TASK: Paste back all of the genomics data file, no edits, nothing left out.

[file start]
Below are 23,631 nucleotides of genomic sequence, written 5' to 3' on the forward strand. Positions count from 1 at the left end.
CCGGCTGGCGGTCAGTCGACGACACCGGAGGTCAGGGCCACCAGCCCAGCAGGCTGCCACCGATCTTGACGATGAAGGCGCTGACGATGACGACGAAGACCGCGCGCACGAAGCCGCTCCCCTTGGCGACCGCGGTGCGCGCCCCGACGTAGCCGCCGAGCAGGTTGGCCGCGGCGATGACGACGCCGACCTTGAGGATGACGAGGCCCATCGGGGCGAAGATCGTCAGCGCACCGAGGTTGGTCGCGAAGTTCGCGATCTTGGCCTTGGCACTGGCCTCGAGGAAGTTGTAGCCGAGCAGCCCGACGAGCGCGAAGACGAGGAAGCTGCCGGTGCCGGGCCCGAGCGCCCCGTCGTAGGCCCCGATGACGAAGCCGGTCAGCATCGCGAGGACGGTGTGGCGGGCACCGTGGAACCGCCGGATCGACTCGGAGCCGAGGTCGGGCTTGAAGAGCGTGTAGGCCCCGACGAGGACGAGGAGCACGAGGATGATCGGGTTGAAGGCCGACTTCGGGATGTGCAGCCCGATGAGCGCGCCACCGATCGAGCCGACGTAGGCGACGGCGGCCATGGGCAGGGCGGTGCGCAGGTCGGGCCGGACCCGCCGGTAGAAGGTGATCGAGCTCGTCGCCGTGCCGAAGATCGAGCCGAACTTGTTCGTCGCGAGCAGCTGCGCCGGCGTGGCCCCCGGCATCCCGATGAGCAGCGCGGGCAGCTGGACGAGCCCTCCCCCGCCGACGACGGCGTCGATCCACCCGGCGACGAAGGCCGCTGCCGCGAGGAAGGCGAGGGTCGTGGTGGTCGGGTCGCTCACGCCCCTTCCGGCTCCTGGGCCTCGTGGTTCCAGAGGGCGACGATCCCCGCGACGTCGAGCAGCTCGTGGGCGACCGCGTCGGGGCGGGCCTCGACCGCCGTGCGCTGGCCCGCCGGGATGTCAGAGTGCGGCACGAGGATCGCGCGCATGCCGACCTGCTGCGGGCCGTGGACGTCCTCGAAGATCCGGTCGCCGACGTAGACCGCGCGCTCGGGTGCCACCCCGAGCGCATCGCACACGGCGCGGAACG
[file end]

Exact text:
Below are 23,631 nucleotides of genomic sequence, written 5' to 3' on the forward strand. Positions count from 1 at the left end.
CCGGCTGGCGGTCAGTCGACGACACCGGAGGTCAGGGCCACCAGCCCAGCAGGCTGCCACCGATCTTGACGATGAAGGCGCTGACGATGACGACGAAGACCGCGCGCACGAAGCCGCTCCCCTTGGCGACCGCGGTGCGCGCCCCGACGTAGCCGCCGAGCAGGTTGGCCGCGGCGATGACGACGCCGACCTTGAGGATGACGAGGCCCATCGGGGCGAAGATCGTCAGCGCACCGAGGTTGGTCGCGAAGTTCGCGATCTTGGCCTTGGCACTGGCCTCGAGGAAGTTGTAGCCGAGCAGCCCGACGAGCGCGAAGACGAGGAAGCTGCCGGTGCCGGGCCCGAGCGCCCCGTCGTAGGCCCCGATGACGAAGCCGGTCAGCATCGCGAGGACGGTGTGGCGGGCACCGTGGAACCGCCGGATCGACTCGGAGCCGAGGTCGGGCTTGAAGAGCGTGTAGGCCCCGACGAGGACGAGGAGCACGAGGATGATCGGGTTGAAGGCCGACTTCGGGATGTGCAGCCCGATGAGCGCGCCACCGATCGAGCCGACGTAGGCGACGGCGGCCATGGGCAGGGCGGTGCGCAGGTCGGGCCGGACCCGCCGGTAGAAGGTGATCGAGCTCGTCGCCGTGCCGAAGATCGAGCCGAACTTGTTCGTCGCGAGCAGCTGCGCCGGCGTGGCCCCCGGCATCCCGATGAGCAGCGCGGGCAGCTGGACGAGCCCTCCCCCGCCGACGACGGCGTCGATCCACCCGGCGACGAAGGCCGCTGCCGCGAGGAAGGCGAGGGTCGTGGTGGTCGGGTCGCTCACGCCCCTTCCGGCTCCTGGGCCTCGTGGTTCCAGAGGGCGACGATCCCCGCGACGTCGAGCAGCTCGTGGGCGACCGCGTCGGGGCGGGCCTCGACCGCCGTGCGCTGGCCCGCCGGGATGTCAGAGTGCGGCACGAGGATCGCGCGCATGCCGACCTGCTGCGGGCCGTGGACGTCCTCGAAGATCCGGTCGCCGACGTAGACCGCGCGCTCGGGTGCCACCCCGAGCGCATCGCACACGGCGCGGAACG